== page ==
Inequality of Incomes and Opportunity, c. 1920–Present

  • Ellen Hillbom
  • Jutta Bolt
Part of the Palgrave Studies in Economic History book series (PEHS)


Like many other natural resource-rich developing countries, income inequality in Botswana is very high. Commonly, it has been assumed that the exploitation of the high value diamonds has caused inequality to rise, but in this chapter Hillbom and Bolt trace the rise of inequality back to the cattle economy. Using social tables, they estimate income inequality for six consecutive decades starting from 1920. By connecting the colonial inequality estimates to the official inequality estimates for the independence era, they are able to capture changes in inequality over 90 years. This long term trend is related to the distribution of resources and opportunities as underlying factors driving income inequality. Throughout the chapter, the theme guiding the analysis is the search for the relationship between sectorial change and long-term trends in inequality and the argument that high inequality and inclusive sustainable development are incompatible.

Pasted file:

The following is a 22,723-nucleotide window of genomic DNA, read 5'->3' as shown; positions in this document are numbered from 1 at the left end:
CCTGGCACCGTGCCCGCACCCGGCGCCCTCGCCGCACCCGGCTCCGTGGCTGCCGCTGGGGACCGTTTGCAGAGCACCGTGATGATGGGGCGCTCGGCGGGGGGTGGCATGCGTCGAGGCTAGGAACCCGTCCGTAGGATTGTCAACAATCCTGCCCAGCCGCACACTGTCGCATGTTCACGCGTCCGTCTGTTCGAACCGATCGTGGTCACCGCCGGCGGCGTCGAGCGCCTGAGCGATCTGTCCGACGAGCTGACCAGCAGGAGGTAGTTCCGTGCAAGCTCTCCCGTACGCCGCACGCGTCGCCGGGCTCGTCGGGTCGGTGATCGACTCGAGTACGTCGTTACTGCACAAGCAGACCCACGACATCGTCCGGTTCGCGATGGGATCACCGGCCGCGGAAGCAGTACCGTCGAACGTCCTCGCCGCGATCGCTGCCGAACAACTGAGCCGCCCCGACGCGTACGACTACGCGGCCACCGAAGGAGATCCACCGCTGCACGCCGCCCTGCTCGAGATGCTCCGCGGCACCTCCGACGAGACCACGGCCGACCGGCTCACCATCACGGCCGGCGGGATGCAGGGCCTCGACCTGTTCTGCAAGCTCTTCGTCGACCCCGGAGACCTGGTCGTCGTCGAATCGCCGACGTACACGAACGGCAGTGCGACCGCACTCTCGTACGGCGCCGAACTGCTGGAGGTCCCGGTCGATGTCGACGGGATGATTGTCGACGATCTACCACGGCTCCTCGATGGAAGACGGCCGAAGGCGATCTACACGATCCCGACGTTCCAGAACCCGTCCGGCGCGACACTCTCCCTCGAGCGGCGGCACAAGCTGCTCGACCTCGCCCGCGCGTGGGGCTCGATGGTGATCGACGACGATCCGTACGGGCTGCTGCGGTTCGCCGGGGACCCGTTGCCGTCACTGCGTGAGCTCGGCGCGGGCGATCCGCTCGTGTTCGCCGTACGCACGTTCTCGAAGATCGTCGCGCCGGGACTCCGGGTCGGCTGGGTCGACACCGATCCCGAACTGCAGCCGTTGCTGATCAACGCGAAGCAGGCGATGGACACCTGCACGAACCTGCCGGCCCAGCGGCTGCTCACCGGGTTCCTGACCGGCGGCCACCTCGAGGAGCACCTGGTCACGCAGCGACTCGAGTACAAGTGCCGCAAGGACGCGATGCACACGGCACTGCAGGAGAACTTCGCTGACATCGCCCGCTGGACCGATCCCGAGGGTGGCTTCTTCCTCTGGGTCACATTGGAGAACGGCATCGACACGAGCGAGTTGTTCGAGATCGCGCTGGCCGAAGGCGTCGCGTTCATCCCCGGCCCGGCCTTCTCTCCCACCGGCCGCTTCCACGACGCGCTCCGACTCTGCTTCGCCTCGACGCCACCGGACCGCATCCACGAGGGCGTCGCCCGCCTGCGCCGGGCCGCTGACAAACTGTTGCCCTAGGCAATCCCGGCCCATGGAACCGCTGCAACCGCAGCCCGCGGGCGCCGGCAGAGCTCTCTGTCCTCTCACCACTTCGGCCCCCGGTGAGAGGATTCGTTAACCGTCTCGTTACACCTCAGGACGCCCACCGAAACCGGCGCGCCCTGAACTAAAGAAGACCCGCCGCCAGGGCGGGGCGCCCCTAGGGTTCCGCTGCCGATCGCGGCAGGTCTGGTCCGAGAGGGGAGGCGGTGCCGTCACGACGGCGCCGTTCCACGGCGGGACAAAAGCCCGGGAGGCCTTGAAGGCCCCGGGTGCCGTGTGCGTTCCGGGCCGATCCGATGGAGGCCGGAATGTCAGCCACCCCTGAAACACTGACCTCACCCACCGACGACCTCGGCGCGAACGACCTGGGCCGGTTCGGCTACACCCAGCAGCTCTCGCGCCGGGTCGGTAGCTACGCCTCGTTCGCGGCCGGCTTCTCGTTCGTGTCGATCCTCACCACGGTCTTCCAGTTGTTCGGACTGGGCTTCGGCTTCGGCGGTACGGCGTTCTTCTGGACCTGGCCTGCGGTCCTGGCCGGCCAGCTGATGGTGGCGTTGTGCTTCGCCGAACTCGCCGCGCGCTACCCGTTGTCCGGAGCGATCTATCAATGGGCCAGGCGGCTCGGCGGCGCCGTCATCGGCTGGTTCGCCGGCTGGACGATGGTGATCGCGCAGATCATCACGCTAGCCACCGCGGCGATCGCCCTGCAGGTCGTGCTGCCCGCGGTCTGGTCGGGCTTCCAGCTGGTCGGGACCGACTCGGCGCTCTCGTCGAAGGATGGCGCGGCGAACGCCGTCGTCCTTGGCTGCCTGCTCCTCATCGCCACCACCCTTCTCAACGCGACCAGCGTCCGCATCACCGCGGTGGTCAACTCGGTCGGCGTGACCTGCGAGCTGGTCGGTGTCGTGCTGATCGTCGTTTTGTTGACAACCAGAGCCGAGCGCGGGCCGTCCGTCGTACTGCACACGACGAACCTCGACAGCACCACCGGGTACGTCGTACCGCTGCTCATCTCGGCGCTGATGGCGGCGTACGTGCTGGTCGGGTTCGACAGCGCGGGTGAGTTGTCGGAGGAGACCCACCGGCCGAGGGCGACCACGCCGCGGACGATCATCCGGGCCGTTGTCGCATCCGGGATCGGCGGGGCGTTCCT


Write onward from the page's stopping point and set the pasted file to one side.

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Copyright information

© The Author(s) 2018

Authors and Affiliations

  • Ellen Hillbom
    • 1
  • Jutta Bolt
    • 2
    • 3
  1. 1.University of LundLundSweden
  2. 2.Lund UniversityLundSweden
  3. 3.University of GroningenGroningenThe Netherlands

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